With huge bare feet, pyjama bottoms and a hoodie, 16 year old Billy returned to college last night, or to be more precise, to the family with whom he lodges in the town where he attends college. He is happier than we’ve seen him for years, in fact since leaving primary school at the age of eleven. The five years he spent in, and sometimes out, of the private school we carefully chose for him because of its supposedly good pastoral care, small classes, and all-round non-selective education, were pretty miserable. He left before completing GCSEs with very little to show for a lot of effort (on our part and that of some of the staff), as well as considerable financial sacrifice. Whether he would have survived our local state secondary school we will never know, but given the complex nature of his problems it seems unlikely. His attendance at college is still patchy but he now has a good circle of support, which includes the college learning-support team, a one-to-one helper in Media Studies, a personal tutor, a post-adoption worker, and someone from the Virtual School with a brief to help adopted children, as well as his parents, and the host ‘mother’ who keeps an eye on him during the week. Billy also had a CAMHS (child and adolescent mental health service) counsellor as well, but they seem to have signed him off after their last meeting, despite my fears that Billy is approaching adulthood with unresolved issues, trauma and high levels of aggression, but on the positive side he is still in college with only one week of term left, and there have been many occasions when that possibility seemed a distant dream.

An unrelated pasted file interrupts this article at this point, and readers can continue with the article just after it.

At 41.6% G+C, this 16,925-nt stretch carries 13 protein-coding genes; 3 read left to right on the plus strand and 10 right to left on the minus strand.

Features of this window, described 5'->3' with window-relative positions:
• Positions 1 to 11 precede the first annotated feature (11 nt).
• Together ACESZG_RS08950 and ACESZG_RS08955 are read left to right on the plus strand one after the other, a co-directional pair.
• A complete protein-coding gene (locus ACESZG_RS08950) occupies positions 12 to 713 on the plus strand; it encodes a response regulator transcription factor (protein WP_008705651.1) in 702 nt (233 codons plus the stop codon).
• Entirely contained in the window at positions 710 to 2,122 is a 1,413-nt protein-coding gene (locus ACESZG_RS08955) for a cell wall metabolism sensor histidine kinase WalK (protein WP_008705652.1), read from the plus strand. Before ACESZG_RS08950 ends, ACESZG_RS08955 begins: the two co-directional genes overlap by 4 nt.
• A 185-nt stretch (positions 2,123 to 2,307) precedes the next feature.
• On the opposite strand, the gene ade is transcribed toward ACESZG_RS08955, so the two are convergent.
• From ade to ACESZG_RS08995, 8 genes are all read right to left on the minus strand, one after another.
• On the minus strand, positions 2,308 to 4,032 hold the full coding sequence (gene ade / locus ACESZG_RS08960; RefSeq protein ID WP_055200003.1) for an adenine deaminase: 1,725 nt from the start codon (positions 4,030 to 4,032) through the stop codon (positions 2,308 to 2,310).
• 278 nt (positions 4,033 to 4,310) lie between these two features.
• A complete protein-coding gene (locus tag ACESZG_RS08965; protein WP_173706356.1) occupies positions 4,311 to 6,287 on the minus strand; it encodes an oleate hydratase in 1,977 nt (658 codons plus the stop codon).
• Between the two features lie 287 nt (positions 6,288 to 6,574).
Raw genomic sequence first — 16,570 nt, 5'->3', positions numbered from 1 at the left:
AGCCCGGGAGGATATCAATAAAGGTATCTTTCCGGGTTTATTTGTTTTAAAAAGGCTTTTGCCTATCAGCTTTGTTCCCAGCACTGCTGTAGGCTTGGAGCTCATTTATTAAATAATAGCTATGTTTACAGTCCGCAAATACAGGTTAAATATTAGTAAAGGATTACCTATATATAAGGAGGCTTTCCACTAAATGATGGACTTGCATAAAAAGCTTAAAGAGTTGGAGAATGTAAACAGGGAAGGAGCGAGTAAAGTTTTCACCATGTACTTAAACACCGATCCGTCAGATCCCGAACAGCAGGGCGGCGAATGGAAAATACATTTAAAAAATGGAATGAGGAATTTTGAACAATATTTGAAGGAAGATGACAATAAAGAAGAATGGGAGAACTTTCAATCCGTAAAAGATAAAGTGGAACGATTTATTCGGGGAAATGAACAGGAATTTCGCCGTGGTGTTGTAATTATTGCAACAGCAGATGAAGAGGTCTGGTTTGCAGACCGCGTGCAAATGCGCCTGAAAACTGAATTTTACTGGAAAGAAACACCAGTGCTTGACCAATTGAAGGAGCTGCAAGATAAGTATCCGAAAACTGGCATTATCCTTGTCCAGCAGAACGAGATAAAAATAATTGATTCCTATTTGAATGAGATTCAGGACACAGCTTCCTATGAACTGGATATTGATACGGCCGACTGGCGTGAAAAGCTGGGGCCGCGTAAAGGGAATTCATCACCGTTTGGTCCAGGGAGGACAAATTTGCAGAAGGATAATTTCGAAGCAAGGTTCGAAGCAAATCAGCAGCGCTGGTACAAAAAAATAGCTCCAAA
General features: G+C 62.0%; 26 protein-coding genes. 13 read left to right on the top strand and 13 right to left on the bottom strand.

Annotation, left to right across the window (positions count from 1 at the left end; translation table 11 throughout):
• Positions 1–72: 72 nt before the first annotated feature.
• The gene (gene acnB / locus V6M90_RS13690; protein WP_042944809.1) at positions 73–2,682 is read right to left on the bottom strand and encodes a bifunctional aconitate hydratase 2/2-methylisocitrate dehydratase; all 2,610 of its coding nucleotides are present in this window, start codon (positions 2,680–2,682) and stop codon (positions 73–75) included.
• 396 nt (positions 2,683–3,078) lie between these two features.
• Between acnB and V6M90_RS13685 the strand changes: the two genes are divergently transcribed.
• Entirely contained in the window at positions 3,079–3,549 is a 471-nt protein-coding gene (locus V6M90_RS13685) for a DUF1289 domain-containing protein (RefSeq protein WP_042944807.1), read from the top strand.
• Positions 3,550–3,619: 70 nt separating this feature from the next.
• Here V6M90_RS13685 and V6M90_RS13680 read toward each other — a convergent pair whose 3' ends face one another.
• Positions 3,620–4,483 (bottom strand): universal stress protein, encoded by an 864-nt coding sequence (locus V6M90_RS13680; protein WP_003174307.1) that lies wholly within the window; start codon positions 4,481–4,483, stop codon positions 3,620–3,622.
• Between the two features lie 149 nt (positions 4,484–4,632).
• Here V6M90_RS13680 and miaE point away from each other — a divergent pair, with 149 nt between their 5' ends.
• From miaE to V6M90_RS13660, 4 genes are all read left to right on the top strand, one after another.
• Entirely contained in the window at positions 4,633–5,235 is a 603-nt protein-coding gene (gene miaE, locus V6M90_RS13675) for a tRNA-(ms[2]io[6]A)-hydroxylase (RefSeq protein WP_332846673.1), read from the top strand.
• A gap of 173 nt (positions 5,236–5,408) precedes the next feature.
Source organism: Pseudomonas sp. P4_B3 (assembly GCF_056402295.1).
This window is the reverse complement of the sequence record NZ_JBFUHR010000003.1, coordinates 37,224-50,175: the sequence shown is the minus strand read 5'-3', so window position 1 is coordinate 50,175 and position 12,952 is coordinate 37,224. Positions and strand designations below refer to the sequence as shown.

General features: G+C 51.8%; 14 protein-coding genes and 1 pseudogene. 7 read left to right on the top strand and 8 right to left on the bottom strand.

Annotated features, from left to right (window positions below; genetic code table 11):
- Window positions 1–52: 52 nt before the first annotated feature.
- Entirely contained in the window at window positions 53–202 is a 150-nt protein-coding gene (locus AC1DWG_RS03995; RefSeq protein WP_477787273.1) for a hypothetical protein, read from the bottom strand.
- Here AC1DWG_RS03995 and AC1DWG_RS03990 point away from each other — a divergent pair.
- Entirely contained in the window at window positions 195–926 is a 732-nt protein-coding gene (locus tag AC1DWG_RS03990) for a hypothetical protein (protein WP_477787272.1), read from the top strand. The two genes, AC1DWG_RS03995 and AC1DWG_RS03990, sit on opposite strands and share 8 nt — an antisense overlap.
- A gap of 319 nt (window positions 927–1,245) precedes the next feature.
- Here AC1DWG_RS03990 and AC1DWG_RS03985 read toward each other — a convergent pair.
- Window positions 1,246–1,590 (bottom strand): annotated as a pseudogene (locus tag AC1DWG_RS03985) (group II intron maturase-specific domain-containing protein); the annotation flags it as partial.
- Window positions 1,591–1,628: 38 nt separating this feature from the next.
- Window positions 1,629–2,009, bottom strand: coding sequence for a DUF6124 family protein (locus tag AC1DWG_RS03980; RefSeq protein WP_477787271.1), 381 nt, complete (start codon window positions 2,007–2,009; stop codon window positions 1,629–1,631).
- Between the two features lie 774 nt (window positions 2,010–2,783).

As Billy is undoubtedly bright and articulate, a million miles from being considered suitable for a Statement of Special Educational Needs, or its successor, his difficulties have largely gone unrecognised and unaddressed. Most adoptive parents will however recognise a familiar package of low self-esteem, poor processing and problem-solving skills, weak working memory, what’s called ‘executive functioning’ difficulties – which amounts to not coping well with everyday life, sensory integration problems, hyper-vigilance, and so on. Add to this, frequent stress-related migraines that migrated from his stomach to the classic visual migraine, and what looks like a pretty addictive personality and it is not surprising that formal education is a struggle. The current ‘pull-your-socks-up’, ‘just try-harder’ league-table, exam-based approach to education is a disaster for children like Billy. He won’t do well in exams, if he does them at all, and most schools and colleges are very quick to get rid of children like him who eat up resources with little to show for it, have patchy attendance and threaten their place in the league tables. Teachers can feel frustrated and de-skilled when their tried and tested methods don’t seem to work. From our perspective growing up and still leading a life not unlike that of his peers is success. We have been lucky to find some excellent teachers committed to Billy and their work, but they are fighting the systems they are in, whether in his private (public) or current state school.